WickedEye's Quotient

9/05/2007 at 11:56

Travels of an Average-Looking American, Missive 4: Sumi’s Tips On Enjoying Florence, Part the Second

My second trip to Firenze- I told you that I was addicted to the place, did I not?- almost didn’t happen.

My first, regardless of the fact that it included San Lorenzo, Santa Croce, the Palazzo Medici Riccardi, and the Porta del Paradiso of the Battistero, was a nearly-pure perdition. The hostel at which we stayed was the worst of any I’ve experienced in Europe; every single stroke of luck or timing from our arrival onwards seemed to conspire against Bea and I. Such was the buildup of intransigently horrible events that when she dropped her camera on the steps of Santa Maria del Fiore on the day that we arrived, we both nearly tucked tail and ran. Hell, we both nearly cried.

I debated returning. Why bludgeon myself with such patent unpleasantness again? But I’d not seen the Uffizi, the Bargello, the David. I gritted my teeth, stoked my inherent stubbornness, and returned, prepared to endure any unpleasantness to see the artists I’d loved my entire life.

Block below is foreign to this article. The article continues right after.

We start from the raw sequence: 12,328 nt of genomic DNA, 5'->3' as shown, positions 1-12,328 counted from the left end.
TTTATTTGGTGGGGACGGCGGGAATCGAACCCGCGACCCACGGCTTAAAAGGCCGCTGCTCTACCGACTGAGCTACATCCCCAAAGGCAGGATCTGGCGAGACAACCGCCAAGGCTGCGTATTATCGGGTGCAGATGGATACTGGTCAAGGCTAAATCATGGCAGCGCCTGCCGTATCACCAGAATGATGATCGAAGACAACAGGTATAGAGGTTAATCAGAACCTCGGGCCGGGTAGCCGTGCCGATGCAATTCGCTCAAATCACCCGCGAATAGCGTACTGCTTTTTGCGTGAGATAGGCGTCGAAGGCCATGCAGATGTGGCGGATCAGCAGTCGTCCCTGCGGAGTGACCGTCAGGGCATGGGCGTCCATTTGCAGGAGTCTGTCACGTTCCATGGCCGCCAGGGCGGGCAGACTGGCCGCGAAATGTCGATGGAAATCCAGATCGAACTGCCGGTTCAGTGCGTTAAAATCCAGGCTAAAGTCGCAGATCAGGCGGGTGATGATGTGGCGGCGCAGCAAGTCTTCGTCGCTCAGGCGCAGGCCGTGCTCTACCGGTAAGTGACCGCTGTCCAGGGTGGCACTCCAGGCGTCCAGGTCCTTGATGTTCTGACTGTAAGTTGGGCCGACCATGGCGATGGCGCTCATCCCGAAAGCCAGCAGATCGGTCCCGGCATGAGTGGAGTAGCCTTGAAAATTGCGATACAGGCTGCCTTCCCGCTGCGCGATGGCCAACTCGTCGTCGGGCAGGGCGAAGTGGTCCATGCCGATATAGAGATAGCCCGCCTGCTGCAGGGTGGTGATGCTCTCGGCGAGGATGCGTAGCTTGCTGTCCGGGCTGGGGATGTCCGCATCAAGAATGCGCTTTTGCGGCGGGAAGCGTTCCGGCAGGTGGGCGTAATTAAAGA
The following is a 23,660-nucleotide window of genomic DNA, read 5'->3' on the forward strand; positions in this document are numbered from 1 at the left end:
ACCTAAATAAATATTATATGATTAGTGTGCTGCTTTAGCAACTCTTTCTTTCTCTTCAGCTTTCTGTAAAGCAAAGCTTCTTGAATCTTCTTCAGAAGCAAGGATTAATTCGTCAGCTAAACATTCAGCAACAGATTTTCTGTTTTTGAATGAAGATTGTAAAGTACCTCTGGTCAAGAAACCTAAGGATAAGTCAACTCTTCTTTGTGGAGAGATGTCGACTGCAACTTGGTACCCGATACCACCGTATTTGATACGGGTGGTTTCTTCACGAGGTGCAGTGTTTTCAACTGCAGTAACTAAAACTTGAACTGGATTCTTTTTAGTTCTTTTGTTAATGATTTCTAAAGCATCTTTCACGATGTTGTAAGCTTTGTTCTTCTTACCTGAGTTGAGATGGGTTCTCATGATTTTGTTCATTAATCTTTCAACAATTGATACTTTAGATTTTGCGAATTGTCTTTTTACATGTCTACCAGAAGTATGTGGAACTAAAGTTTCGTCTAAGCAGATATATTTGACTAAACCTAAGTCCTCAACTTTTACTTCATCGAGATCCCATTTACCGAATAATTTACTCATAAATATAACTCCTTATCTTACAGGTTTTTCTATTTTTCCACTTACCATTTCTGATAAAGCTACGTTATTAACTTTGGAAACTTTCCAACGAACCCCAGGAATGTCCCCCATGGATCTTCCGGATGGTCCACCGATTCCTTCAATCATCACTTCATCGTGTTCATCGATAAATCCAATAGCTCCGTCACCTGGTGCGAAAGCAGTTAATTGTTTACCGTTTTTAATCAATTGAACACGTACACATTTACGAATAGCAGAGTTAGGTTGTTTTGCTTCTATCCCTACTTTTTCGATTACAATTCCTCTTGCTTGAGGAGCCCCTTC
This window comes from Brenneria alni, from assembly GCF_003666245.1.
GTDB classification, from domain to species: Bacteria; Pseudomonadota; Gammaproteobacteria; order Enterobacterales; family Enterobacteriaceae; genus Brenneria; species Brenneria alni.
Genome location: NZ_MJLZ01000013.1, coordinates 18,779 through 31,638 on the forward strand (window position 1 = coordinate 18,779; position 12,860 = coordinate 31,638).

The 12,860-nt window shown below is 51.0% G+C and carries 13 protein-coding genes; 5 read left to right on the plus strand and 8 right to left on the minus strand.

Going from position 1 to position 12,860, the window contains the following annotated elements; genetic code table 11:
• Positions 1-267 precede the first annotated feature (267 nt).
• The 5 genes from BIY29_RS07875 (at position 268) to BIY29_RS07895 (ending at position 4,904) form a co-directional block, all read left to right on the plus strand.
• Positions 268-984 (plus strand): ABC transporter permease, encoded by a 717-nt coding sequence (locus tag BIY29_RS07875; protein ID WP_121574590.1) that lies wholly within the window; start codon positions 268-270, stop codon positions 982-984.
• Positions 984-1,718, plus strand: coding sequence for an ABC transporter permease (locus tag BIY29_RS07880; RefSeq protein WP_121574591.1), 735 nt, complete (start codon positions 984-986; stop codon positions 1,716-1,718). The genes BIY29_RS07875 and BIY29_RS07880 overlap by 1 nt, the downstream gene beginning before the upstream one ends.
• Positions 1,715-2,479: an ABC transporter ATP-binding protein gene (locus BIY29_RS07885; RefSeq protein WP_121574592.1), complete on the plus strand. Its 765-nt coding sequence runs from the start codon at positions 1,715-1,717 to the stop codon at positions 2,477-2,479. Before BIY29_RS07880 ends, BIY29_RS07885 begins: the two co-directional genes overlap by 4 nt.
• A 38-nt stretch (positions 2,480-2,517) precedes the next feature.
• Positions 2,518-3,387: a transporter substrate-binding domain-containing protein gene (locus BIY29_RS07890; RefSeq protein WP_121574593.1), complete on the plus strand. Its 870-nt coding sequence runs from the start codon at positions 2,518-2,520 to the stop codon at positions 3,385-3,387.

And wound up in a place and with people who were as perfectly suited to my views and desires as my first trip was- not.

So my first tip? Stay at the Hotel Sampaoli with the brothers Caponi. Leonardo and Ricardo are erudite, good-humored, fiercely principled, and eloquent, brilliant conversationalists- in both English and Italian. They also, not-so-incidentally, run an excellent hotel: clean, comfortable, quiet, efficient. And, as I said, filled with cultured, informed, passionately opinionated conversation, if you want it. (In point of fact it was Orsanmichele that broke the ice between Leonardo and I as soon as I was through his door: “You know Orsanmichele?” Puzzled look. “Yes- former granary turned Medici church, no? Sculptures by Verrochio, Donatello, and Ghiberti?” A long impenetrable stare. “Si. Allora. Come here. Sit down.”)